“It is very unfortunate that Mian Muhammad Nawaz Sharif, three-time prime minister of Pakistan, is being treated in such a shabby manner,” the letter available to Arab News reads.


Hong Kong protesters continue past march’s end point

Updated 25 min 42 sec ago
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Hong Kong protesters continue past march’s end point

  • Around 10,000 people gathered in Admiralty, the district housing the city’s government complex, despite orders from police to disperse immediately
  • Protesters repeated the five points of their 'manifesto,' which was first introduced when a small group of them stormed the legislature earlier this month

HONG KONG: Protesters in Hong Kong pressed on Sunday past the designated end point for a march in which tens of thousands repeated demands for direct elections in the Chinese territory and an independent investigation into police tactics used in previous demonstrations.

Around 10,000 people gathered in Admiralty, the district housing the city’s government complex, despite orders from police to disperse immediately. Others continued toward Central, a key business and retail district and the site of the 2014 Umbrella Movement sit-ins.

Large protests began last month in opposition to a contentious extradition bill that would have allowed Hong Kong residents to stand trial in mainland China, where critics say their rights would be compromised.

Hong Kong’s leader, Carrie Lam, has declared the bill dead, but protesters are dissatisfied with her refusal to formally withdraw the bill. Some are also calling for her to resign amid growing concerns about the steady erosion of civil rights in city.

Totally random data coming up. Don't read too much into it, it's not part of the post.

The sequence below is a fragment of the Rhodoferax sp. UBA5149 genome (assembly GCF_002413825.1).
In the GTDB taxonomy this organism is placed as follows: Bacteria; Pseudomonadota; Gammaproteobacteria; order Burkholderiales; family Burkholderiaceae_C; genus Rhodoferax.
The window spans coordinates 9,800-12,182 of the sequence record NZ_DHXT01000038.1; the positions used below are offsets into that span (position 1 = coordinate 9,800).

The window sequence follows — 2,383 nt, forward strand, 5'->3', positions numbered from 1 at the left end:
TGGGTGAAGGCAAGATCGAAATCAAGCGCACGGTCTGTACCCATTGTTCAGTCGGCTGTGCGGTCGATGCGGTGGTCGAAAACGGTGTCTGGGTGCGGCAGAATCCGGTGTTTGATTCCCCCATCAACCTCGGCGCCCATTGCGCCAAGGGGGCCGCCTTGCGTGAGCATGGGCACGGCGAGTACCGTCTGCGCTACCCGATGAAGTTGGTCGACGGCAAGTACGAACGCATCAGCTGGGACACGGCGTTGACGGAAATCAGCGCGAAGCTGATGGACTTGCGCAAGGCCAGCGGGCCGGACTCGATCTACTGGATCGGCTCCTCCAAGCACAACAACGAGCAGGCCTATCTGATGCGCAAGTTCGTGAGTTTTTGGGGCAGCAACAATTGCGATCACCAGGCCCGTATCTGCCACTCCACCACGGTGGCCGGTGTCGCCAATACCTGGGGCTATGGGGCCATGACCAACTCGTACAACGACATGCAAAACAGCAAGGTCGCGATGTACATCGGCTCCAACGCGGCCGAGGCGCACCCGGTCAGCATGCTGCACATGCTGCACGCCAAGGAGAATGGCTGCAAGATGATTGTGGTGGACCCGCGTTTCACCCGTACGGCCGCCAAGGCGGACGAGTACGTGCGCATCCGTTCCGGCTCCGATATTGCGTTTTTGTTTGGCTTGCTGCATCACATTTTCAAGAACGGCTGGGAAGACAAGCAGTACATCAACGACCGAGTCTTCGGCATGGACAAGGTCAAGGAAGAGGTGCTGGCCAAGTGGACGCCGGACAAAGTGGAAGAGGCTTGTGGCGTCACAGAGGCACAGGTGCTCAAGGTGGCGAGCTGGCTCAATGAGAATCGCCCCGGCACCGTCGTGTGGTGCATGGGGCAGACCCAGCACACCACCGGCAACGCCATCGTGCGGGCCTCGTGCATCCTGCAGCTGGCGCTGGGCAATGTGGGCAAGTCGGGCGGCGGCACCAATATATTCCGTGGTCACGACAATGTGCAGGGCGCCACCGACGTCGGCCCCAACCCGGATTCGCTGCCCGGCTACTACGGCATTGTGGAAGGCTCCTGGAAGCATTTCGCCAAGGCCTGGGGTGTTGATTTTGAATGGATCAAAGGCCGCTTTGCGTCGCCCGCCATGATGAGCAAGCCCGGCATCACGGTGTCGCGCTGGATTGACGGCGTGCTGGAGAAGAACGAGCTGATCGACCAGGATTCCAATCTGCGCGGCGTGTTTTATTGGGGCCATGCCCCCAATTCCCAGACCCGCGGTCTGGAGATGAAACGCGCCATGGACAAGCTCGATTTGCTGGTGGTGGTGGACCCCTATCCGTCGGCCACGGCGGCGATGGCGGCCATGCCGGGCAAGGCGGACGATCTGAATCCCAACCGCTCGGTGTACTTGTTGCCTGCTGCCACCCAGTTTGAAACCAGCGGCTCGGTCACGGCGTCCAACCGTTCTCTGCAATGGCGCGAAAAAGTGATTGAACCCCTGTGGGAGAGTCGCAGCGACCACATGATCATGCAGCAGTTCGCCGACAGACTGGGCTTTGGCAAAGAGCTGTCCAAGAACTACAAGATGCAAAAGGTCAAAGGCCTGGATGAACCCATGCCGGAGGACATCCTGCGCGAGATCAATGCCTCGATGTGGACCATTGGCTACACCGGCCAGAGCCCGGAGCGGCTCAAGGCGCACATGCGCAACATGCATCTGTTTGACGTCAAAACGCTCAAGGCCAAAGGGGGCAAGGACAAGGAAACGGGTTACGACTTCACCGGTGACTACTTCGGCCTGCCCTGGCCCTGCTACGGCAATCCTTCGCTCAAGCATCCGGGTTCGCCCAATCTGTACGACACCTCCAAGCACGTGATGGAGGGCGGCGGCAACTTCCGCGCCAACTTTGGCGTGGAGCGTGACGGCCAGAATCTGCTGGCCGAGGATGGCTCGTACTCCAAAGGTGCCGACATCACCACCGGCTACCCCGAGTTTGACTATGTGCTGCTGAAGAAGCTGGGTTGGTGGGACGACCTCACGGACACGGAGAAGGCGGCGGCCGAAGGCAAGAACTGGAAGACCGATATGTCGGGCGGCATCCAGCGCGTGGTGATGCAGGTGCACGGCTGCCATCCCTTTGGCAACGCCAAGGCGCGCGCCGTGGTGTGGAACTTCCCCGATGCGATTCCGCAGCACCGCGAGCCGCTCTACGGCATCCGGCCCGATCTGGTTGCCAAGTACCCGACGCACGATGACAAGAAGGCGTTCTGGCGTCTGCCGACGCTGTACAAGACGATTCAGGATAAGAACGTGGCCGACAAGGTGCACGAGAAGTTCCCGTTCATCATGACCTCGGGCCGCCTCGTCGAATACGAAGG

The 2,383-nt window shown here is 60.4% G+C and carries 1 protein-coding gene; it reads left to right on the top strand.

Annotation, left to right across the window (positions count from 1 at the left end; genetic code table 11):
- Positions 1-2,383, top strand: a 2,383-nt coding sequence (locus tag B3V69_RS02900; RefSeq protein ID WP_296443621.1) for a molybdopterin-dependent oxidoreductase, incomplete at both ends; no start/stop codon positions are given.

A former British colony, Hong Kong was handed back to China in 1997, and was promised certain democratic freedoms under the framework of 'one country, two systems.' Fueled by anger at Lam and an enduring distrust of the Communist Party-ruled central government in Beijing, the demonstrations have ballooned into calls for electoral reform and an investigation into alleged police brutality.

Walking in sweltering heat, protesters dressed in black kicked off Sunday’s march from a public park, carrying a large banner that read 'Independent Inquiry for Rule of Law.' 'Free Hong Kong! Democracy now!' the protesters chanted, forming a dense procession through Hong Kong’s Wan Chai district as they were joined by others who had been waiting in side streets.

“I think the government has never responded to our demands,” said Karen Yu, a 52-year-old Hong Kong resident who has attended four protests since last month. “No matter how much the government can do, at least it should come out and respond to us directly.”

Marchers ignored orders from police to finish off the procession on a road in Wan Chai, according to police and the Civil Human Rights Front, the march’s organizers. Protesters repeated the five points of their 'manifesto,' which was first introduced when a small group of them stormed the legislature earlier this month.

Their main demands include universal suffrage — direct voting rights for all Hong Kong residents — as well as dropping charges against anti-extradition protesters, withdrawing the characterization of a clash between police and protesters as a 'riot' and dissolving the Legislative Council.                   

Protesters read the demands aloud in both English and Cantonese in videos released Saturday. “We did not want to embark on this path of resisting tyranny with our bare bodies,” they said, “but for too long, our government has lied and deceived, and refused to respond to the demands of the people.”

While the demonstrations have been largely peaceful, some confrontations between police and protesters have turned violent. In Sha Tin district last Sunday, they beat each other with umbrellas and bats inside a luxury shopping center. Demonstrators broke into the Legislative Council building on July 1 by moving past barricades and shattering windows.

Meanwhile, police officers have used pepper spray, tear gas, bean bag rounds and rubber bullets to quell the crowds.On Friday, Hong Kong police discovered a stash of a powerful homemade explosive and arrested a man in a raid on a commercial building.

Materials voicing opposition to the extradition bill were found at the site, local media said, but a police spokesman said no concrete link had been established and the investigation was continuing.